Calistoga -- Calistoga, the quirky spa town at
the head of the Napa Valley, is poised to go down in history today:
At high noon, it will hook up its eardrum- shattering fire siren
to a seismic device and create the first public quake alarm in the
In the alphabet soup of seismology, nondestructive P (primary)
waves travel twice as fast as the dangerous S (shear) and R (raleigh)
waves -- just as lightning precedes thunder. The device, if it works,
will sense the P waves and set off the siren, which could give residents
vital seconds of warning to get out of harm's way.
Calistoga Fire Chief Gary Kraus threw out more initials in his
explanation of the system.
"Around the fire station, we call it PFM -- pure friggin'
magic," Kraus said.
Kraus said that when the device picks up primary waves of a dangerous
quake, it is programmed to tell firefighters in a Star Trek-like
voice that "a seismic event has occurred" and automatically
open the station's bay doors. And Calistoga's device will activate
a 30-second siren blast to alert residents in a five-mile radius
5.0 QUAKE SETS OFF ALARM
It is calibrated to "only get upset" in the event of
a 5.0 or stronger quake on the modified Mercalli scale.
Seismologists at the U.S. Geological Survey in Menlo Park, while
making it clear that it is not endorsing any commercial device,
said it is based on hard science. In fact, after the 1989 Loma Prieta
quake, government seismologists tracked primary waves to warn rescue
workers in the collapsed Cypress freeway section in Oakland about
Mary Lou Zoback, chief scientist at the USGS's earthquake hazards
program, said the more distant an earthquake's epicenter is, the
more time there would be to duck and cover.
"In the Bay Area, because we live on top of the major faults,
this is somewhat helpful," she said. "But it could give
more warning in Southern California, where the San Andreas Fault
is farther away from the population centers."
Calistoga installed the device about a month ago, following the
lead of fire stations in Albany and Palm Springs, said George Dickson,
chairman of the Seismic Warning Systems company of Carson City,
A ONE-MINUTE WARNING
Dickson said that depending on the location of the epicenter, soil
conditions and depth of the quake, his system could give people
warning ranging from a few seconds to little over one minute. That's
enough time for people to move away from plate-glass windows and
chimneys, step away from china cabinets or take shelter under a
desk or table.
Dickson said the device has undergone "hundreds and hundreds"
of tests at the University of British Columbia since 1997. The current
market cost is about $10,000 -- although the three California cities
spent less than that, so the company can work out any system "hiccups."
In Palm Springs, emergency officials want the device to not only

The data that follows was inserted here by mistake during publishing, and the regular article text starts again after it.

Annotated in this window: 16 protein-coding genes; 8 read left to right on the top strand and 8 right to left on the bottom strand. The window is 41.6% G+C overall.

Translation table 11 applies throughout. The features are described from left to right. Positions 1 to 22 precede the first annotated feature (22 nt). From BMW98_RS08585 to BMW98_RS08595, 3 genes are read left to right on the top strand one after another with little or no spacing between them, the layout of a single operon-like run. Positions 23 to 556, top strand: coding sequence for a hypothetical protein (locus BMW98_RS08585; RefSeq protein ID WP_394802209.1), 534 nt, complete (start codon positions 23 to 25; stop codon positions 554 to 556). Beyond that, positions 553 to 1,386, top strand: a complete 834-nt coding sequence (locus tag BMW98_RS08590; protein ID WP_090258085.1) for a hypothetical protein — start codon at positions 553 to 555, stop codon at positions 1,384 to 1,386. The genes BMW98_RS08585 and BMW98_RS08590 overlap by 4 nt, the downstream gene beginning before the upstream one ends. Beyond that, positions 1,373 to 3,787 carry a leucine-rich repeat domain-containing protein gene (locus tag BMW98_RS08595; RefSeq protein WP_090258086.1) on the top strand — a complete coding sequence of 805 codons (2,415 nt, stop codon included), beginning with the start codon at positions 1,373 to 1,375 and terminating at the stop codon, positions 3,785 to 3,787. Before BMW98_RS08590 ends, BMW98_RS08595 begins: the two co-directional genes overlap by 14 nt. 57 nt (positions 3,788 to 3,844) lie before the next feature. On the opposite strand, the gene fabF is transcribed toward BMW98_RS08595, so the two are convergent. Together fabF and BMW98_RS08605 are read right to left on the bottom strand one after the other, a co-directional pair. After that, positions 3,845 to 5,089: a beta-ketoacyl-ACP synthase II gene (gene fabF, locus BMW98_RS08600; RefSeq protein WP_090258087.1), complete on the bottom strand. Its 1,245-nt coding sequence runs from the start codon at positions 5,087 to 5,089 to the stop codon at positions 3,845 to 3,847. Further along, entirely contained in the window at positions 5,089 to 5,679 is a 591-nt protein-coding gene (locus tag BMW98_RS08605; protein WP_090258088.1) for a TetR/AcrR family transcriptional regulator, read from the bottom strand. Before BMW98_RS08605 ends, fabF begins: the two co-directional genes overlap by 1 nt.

open doors, alert firefighters, switch on the lights and the dispatch
radio, but also start the fire engines.
"We live in high earthquake country," said Blake Goetz,
the assistant fire chief in Palm Springs, which paid about $3,500
for its system. "This is a small investment to protect the
community, so why not go for the highest technology that we've been
able to find."
But with Calistoga's smaller, part-time firefighting force and
their seven engines, that kind of souped-up modification might be
"Quite frankly, if things didn't fall down in a quake, no
one is going to go down to the station to turn the trucks off,"
In Albany, Fire Capt. Jay Jorgensen said the system was installed
about one month ago. "We bought into it," he said. "In
the event of the earthquake that is a enough of a shake (to) bend
or warp the apparatus doors, it will open the doors for us, so we're
ready to go."
TOWN USED TO SIREN SOUNDS
Kraus said Calistoga residents are accustomed to the siren, which
goes off at noon each weekday, as well as about 800 times a year
for fire calls and other emergencies.
"You can't hardly stand to be in the station when this thing
goes off," he said. "It's like, 'holy Mackerel.' "
But the plan is for the seismic alarm to not be identical to the
fire alarm, with the warning device being attached a hitherto unused
button on the Cold- War era Federal Sign and Signal Co. siren.
There are four choices on the siren's panel, Kraus said: manual,
fire, take cover, and alert, which is the chosen button for today's
And his latest concern is not what "alert" sounds like,
but whether that button even works.
"This was like an air raid siren from the 1950s to say the
Russians are coming," Kraus said. "All we've pushed is
'manual' and 'fire.' No one knows what 'alert' sounds like. We're
hoping the siren makes a different noise. If not, we've attracted
a whole big crowd . . . for silence."
Out of consideration for Calistoga's tourists, Kraus has been waiting
to test the button.
"It's hard to set this thing off and have people go into a
panic. If someone is here from Dubuque, Iowa, I don't want them
looking for the tornado cellar!" he exclaimed.
Kathy Brady, Calistoga's emergency services coordinator, said so
far the city has been spared devastation from recent major quakes
-- despite being surrounded by Hayward-Rodgers Creek, the Macaama
Fault, the Calaveras Fault and the West Napa Fault. She said the
city felt considerable shaking with the Loma Prieta shake, as well
as the Yountville quake in September, which hit Napa hard.
Kraus said the technology offers the potential to save lives in
Calistoga. And it comes with a one-year warranty.
"So we're guaranteed no earthquakes for a year," he joked.
"And if it doesn't work, it is because the earthquake broke
E-mail Pamela J. Podger at firstname.lastname@example.org.